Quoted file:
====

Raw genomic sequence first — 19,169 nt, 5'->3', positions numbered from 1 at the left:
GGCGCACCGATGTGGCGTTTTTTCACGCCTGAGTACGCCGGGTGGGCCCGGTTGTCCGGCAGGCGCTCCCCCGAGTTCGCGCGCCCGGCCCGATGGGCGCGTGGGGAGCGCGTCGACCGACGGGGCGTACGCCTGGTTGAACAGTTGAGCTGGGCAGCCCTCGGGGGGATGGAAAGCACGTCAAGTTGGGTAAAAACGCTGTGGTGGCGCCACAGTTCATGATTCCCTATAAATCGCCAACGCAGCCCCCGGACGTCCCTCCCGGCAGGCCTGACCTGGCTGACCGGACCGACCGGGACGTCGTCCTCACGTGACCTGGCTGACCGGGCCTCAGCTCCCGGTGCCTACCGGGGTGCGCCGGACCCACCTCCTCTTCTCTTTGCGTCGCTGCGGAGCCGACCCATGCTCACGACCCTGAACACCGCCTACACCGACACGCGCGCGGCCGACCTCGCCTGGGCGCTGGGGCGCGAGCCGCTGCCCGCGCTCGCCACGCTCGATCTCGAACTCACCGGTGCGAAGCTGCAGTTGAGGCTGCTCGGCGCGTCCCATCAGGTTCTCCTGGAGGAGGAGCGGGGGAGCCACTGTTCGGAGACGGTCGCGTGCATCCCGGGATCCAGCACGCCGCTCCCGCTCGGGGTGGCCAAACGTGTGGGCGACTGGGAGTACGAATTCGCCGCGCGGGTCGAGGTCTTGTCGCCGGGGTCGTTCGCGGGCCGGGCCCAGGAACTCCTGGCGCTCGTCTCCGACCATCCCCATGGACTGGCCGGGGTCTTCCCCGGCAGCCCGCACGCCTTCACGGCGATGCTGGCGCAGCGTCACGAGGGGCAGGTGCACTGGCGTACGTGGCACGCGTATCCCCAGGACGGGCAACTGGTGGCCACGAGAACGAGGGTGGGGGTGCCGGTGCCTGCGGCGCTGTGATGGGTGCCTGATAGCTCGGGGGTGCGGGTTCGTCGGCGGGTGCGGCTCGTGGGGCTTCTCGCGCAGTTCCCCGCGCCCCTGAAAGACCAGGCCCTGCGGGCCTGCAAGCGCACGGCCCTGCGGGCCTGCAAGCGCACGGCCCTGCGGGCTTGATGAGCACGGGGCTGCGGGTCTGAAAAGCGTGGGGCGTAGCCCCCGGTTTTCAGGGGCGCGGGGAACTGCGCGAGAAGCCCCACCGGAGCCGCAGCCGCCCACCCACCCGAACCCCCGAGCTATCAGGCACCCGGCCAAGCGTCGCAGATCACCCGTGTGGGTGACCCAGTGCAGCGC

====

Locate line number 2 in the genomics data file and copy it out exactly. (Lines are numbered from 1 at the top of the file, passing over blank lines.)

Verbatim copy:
GGCGCACCGATGTGGCGTTTTTTCACGCCTGAGTACGCCGGGTGGGCCCGGTTGTCCGGCAGGCGCTCCCCCGAGTTCGCGCGCCCGGCCCGATGGGCGCGTGGGGAGCGCGTCGACCGACGGGGCGTACGCCTGGTTGAACAGTTGAGCTGGGCAGCCCTCGGGGGGATGGAAAGCACGTCAAGTTGGGTAAAAACGCTGTGGTGGCGCCACAGTTCATGATTCCCTATAAATCGCCAACGCAGCCCCCGGACGTCCCTCCCGGCAGGCCTGACCTGGCTGACCGGACCGACCGGGACGTCGTCCTCACGTGACCTGGCTGACCGGGCCTCAGCTCCCGGTGCCTACCGGGGTGCGCCGGACCCACCTCCTCTTCTCTTTGCGTCGCTGCGGAGCCGACCCATGCTCACGACCCTGAACACCGCCTACACCGACACGCGCGCGGCCGACCTCGCCTGGGCGCTGGGGCGCGAGCCGCTGCCCGCGCTCGCCACGCTCGATCTCGAACTCACCGGTGCGAAGCTGCAGTTGAGGCTGCTCGGCGCGTCCCATCAGGTTCTCCTGGAGGAGGAGCGGGGGAGCCACTGTTCGGAGACGGTCGCGTGCATCCCGGGATCCAGCACGCCGCTCCCGCTCGGGGTGGCCAAACGTGTGGGCGACTGGGAGTACGAATTCGCCGCGCGGGTCGAGGTCTTGTCGCCGGGGTCGTTCGCGGGCCGGGCCCAGGAACTCCTGGCGCTCGTCTCCGACCATCCCCATGGACTGGCCGGGGTCTTCCCCGGCAGCCCGCACGCCTTCACGGCGATGCTGGCGCAGCGTCACGAGGGGCAGGTGCACTGGCGTACGTGGCACGCGTATCCCCAGGACGGGCAACTGGTGGCCACGAGAACGAGGGTGGGGGTGCCGGTGCCTGCGGCGCTGTGATGGGTGCCTGATAGCTCGGGGGTGCGGGTTCGTCGGCGGGTGCGGCTCGTGGGGCTTCTCGCGCAGTTCCCCGCGCCCCTGAAAGACCAGGCCCTGCGGGCCTGCAAGCGCACGGCCCTGCGGGCCTGCAAGCGCACGGCCCTGCGGGCTTGATGAGCACGGGGCTGCGGGTCTGAAAAGCGTGGGGCGTAGCCCCCGGTTTTCAGGGGCGCGGGGAACTGCGCGAGAAGCCCCACCGGAGCCGCAGCCGCCCACCCACCCGAACCCCCGAGCTATCAGGCACCCGGCCAAGCGTCGCAGATCACCCGTGTGGGTGACCCAGTGCAGCGC